- How To Choose a Monitor for Photo Editing
- Productivity Tips to Jumpstart Your Success
- Why You Need a Curved Monitor for Photo Editing
photo by FG Trade via iStock
The portrait job isn’t done until the portrait post-processing is finished. Generally speaking, when I talk about how to process a portrait, I like to emphasize remaining as true as possible to the original subject. But there’s nothing wrong with enhancing aspects of the portrait image.
A portrait subject will be happy with minimal tweaks or enhancements. We’re changing how the person looks, we’re making sure we’re showing the subject in the best possible way. Lighting, posing, and composition are part of our work, portrait post-processing is another important part.
Let’s examine some tips for how to process a portrait to give our subjects and clients the best natural looking images. We’re shooting for naturalism with these portrait photography processing tips. If you want to radically alter the images, that’s fine, check out some of our other photo processing articles.
photo by Ridofranz via iStock
For these portrait post-processing tips and techniques, we prefer an image editing program that uses non-destructive editing.
Adobe Photoshop Lightroom, to use its full name, is an example of this type of program that many portrait and wedding photographers have adopted as the program to beat. There are other fine programs that also use non-destructive editing, but we’ll mostly be referring to Lightroom in this article.
In order to take full advantage of these Photoshop tips for portraits, we really need to be able to see clearly what we’re doing to our images. That means our monitor should be the best we can fit and afford.
High-resolution curved-screen monitors in a wide aspect ratio are made for this type of work. A curved and very wide screen in a large monitor gives what is called an immersive editing experience.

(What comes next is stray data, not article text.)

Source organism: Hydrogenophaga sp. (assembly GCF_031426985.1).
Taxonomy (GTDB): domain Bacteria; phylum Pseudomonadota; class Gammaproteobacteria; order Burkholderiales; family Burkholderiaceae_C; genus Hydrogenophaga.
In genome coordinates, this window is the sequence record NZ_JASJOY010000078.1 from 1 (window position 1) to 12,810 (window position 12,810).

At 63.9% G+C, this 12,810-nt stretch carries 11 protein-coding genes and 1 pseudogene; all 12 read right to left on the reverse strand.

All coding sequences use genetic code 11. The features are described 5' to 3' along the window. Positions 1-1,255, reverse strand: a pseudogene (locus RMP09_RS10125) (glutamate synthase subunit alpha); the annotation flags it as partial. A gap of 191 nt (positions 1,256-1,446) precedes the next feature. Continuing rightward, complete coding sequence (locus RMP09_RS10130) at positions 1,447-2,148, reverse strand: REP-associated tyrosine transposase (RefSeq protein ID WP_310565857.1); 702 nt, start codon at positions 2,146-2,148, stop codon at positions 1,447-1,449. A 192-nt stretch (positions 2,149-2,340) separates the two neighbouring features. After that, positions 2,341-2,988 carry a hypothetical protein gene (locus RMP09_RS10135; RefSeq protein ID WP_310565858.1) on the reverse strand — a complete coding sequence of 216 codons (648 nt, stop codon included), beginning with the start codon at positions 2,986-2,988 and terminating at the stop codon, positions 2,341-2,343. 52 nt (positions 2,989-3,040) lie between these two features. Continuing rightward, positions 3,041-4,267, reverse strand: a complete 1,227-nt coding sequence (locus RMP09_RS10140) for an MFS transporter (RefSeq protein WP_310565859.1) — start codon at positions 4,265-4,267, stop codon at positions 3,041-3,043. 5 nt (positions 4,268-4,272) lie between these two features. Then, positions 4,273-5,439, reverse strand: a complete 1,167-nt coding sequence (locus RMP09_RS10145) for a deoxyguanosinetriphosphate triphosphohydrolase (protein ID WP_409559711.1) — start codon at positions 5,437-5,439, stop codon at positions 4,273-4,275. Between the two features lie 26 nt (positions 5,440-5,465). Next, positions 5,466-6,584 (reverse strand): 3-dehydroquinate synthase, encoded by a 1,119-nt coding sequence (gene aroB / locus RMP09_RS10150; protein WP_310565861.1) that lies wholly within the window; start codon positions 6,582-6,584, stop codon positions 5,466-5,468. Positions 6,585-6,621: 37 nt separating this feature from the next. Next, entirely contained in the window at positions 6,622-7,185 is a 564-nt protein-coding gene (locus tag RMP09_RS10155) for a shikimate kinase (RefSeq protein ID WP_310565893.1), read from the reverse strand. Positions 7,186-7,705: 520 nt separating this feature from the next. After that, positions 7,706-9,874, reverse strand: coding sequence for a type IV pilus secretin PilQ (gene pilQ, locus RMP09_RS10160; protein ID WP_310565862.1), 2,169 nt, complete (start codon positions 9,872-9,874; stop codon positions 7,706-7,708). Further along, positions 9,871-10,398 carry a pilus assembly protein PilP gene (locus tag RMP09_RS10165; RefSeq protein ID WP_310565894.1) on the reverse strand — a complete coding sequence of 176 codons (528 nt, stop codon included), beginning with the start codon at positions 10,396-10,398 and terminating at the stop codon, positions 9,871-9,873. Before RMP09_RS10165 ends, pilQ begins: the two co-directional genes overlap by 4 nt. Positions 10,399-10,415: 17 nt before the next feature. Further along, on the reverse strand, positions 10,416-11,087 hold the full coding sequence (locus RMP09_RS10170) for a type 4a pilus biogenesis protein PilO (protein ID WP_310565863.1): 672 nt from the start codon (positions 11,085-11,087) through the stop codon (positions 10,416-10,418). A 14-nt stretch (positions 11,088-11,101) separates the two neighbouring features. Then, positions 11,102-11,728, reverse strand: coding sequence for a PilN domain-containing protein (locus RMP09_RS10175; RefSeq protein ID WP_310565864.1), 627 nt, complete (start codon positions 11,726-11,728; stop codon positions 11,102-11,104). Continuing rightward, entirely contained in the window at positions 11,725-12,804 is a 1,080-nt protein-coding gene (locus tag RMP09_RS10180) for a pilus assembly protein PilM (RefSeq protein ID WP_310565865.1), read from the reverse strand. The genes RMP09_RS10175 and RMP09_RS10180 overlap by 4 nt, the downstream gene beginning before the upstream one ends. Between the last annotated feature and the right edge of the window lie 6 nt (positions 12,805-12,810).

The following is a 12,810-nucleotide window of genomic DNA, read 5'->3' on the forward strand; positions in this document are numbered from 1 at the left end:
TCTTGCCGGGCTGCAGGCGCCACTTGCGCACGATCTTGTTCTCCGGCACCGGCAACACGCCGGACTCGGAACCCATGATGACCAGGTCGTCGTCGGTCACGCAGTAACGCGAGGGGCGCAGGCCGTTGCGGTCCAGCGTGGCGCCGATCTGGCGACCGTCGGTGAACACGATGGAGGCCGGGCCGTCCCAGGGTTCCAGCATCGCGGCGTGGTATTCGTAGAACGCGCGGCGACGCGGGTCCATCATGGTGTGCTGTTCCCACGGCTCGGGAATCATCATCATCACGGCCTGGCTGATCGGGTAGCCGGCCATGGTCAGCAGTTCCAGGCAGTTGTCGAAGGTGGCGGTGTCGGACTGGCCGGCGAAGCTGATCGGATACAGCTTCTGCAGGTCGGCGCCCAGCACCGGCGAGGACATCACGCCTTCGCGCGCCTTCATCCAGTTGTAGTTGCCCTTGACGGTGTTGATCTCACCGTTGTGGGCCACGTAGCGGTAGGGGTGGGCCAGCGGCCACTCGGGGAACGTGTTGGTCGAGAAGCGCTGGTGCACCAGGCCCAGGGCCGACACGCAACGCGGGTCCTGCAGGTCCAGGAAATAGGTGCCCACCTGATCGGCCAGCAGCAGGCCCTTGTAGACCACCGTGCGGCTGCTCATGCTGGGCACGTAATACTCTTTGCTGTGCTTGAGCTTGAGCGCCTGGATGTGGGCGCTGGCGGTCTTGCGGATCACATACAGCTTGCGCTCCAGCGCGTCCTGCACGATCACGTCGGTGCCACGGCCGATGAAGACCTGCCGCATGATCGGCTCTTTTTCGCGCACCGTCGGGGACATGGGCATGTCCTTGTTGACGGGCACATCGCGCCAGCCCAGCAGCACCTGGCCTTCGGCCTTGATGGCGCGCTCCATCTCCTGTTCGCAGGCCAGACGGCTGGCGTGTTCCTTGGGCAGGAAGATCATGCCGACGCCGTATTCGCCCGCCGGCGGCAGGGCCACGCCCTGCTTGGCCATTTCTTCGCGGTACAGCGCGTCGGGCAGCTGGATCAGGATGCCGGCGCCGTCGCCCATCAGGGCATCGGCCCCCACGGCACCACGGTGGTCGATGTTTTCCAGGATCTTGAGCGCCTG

The 34 inch and 38 inch monitors from ViewSonic, the VP3481 and VP3881, are excellent choices for type of work. Though we may deliver images that we softened somewhat for our portrait clients, in order to get that image to be the best example possible, we need an ultra high-resolution monitor during processing so we can clearly see all aspects of the portrait post-processing workflow.
The ViewSonic monitors have superb color accuracy, are extremely sharp, and have features that can make our portrait post-processing workflow more effective.
An important advantage of non-destructive image editing is that we can quickly apply batch processing to numerous images at the same time. Some of the tools commonly used as batch processes are color balance, lens corrections, and exposure adjustments.
photo by kupicoo via iStock
Since we mostly shot our images in RAW, we can now assign a color balance to the entire batch of image files. Even if we shot in JPEG, we can use the color balance controls to adjust or correct the white balance.
One of the more important photoshop tips for portraits is that if we shoot with a color checker, we can virtually automate this process.
One of the advantages of digital photography is that post-processing can take care of a huge variety of small problems such as the lens we used for our portraits tends towards barrel distortion or has color fringing issues.
With programs such as Lightroom, we can use the built in profiles to take core of those corrections in batch editing.
photo by damircudic via iStock
Minor exposure corrections or adjustments for portrait post-processing can also be taken care of with batch processing. Take one representative image and edit the exposure sliders, which can be overall exposure or separate highlight, midtone, and shadow. Then, apply that to other files through batch editing.
Touch Up Tools
This is one of the portrait post-processing tools that should be done to individual images. There is always some minor glitch that shows up in a portrait that if left unfixed will bug the subject every time they see it. It could be a skin blemish, a wrinkle or spot on their clothes, or an unwanted shadow or bright spot somewhere in the image.
This tool might be labeled clone, heal, spot removal, or something like that. This is one of the steps that you’ll be glad to be using a large high-resolution monitor so that you can clearly see exactly what you are changing.
Worth the Effort
photo by kupicoo via iStock
Portrait post-processing may take some time after the photoshoot, in fact it may take as long to process as it did to shoot the portrait in the first place. But the results are definitely worth it. Give your portrait photography clients the best images and prints you can deliver.